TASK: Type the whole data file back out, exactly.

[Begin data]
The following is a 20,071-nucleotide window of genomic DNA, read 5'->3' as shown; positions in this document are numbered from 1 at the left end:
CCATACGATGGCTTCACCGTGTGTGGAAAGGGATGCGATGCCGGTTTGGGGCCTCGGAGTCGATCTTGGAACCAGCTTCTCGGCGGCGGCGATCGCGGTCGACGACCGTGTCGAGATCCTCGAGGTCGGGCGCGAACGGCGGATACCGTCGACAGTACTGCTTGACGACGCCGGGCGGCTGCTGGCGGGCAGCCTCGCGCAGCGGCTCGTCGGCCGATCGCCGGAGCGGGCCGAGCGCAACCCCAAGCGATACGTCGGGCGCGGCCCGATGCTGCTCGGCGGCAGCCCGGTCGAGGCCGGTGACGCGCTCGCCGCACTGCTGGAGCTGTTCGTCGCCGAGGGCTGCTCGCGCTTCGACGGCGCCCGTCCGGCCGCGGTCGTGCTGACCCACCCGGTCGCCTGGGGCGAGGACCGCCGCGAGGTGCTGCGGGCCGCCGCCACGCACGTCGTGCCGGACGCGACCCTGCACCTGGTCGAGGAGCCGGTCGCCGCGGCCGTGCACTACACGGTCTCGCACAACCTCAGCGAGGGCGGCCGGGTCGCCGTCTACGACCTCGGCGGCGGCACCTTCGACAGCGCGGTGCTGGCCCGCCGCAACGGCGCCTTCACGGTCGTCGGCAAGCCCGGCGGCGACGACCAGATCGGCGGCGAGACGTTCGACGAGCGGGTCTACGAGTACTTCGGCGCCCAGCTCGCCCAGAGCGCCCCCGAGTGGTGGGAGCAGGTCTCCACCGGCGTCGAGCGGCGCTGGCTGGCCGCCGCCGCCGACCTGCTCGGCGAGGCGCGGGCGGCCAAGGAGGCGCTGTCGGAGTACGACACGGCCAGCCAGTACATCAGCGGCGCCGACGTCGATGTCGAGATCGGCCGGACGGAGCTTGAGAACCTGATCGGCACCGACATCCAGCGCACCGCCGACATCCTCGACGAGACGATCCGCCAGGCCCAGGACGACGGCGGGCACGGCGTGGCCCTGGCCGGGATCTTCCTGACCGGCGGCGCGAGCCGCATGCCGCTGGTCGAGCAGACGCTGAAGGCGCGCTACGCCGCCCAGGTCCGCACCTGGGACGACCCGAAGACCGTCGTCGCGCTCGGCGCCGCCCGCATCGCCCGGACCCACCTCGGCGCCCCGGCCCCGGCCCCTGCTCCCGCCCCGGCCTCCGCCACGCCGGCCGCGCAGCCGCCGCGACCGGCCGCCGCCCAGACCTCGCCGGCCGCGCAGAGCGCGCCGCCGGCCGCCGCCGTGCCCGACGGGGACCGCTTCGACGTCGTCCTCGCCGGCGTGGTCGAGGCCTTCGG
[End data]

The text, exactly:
The following is a 20,071-nucleotide window of genomic DNA, read 5'->3' as shown; positions in this document are numbered from 1 at the left end:
CCATACGATGGCTTCACCGTGTGTGGAAAGGGATGCGATGCCGGTTTGGGGCCTCGGAGTCGATCTTGGAACCAGCTTCTCGGCGGCGGCGATCGCGGTCGACGACCGTGTCGAGATCCTCGAGGTCGGGCGCGAACGGCGGATACCGTCGACAGTACTGCTTGACGACGCCGGGCGGCTGCTGGCGGGCAGCCTCGCGCAGCGGCTCGTCGGCCGATCGCCGGAGCGGGCCGAGCGCAACCCCAAGCGATACGTCGGGCGCGGCCCGATGCTGCTCGGCGGCAGCCCGGTCGAGGCCGGTGACGCGCTCGCCGCACTGCTGGAGCTGTTCGTCGCCGAGGGCTGCTCGCGCTTCGACGGCGCCCGTCCGGCCGCGGTCGTGCTGACCCACCCGGTCGCCTGGGGCGAGGACCGCCGCGAGGTGCTGCGGGCCGCCGCCACGCACGTCGTGCCGGACGCGACCCTGCACCTGGTCGAGGAGCCGGTCGCCGCGGCCGTGCACTACACGGTCTCGCACAACCTCAGCGAGGGCGGCCGGGTCGCCGTCTACGACCTCGGCGGCGGCACCTTCGACAGCGCGGTGCTGGCCCGCCGCAACGGCGCCTTCACGGTCGTCGGCAAGCCCGGCGGCGACGACCAGATCGGCGGCGAGACGTTCGACGAGCGGGTCTACGAGTACTTCGGCGCCCAGCTCGCCCAGAGCGCCCCCGAGTGGTGGGAGCAGGTCTCCACCGGCGTCGAGCGGCGCTGGCTGGCCGCCGCCGCCGACCTGCTCGGCGAGGCGCGGGCGGCCAAGGAGGCGCTGTCGGAGTACGACACGGCCAGCCAGTACATCAGCGGCGCCGACGTCGATGTCGAGATCGGCCGGACGGAGCTTGAGAACCTGATCGGCACCGACATCCAGCGCACCGCCGACATCCTCGACGAGACGATCCGCCAGGCCCAGGACGACGGCGGGCACGGCGTGGCCCTGGCCGGGATCTTCCTGACCGGCGGCGCGAGCCGCATGCCGCTGGTCGAGCAGACGCTGAAGGCGCGCTACGCCGCCCAGGTCCGCACCTGGGACGACCCGAAGACCGTCGTCGCGCTCGGCGCCGCCCGCATCGCCCGGACCCACCTCGGCGCCCCGGCCCCGGCCCCTGCTCCCGCCCCGGCCTCCGCCACGCCGGCCGCGCAGCCGCCGCGACCGGCCGCCGCCCAGACCTCGCCGGCCGCGCAGAGCGCGCCGCCGGCCGCCGCCGTGCCCGACGGGGACCGCTTCGACGTCGTCCTCGCCGGCGTGGTCGAGGCCTTCGG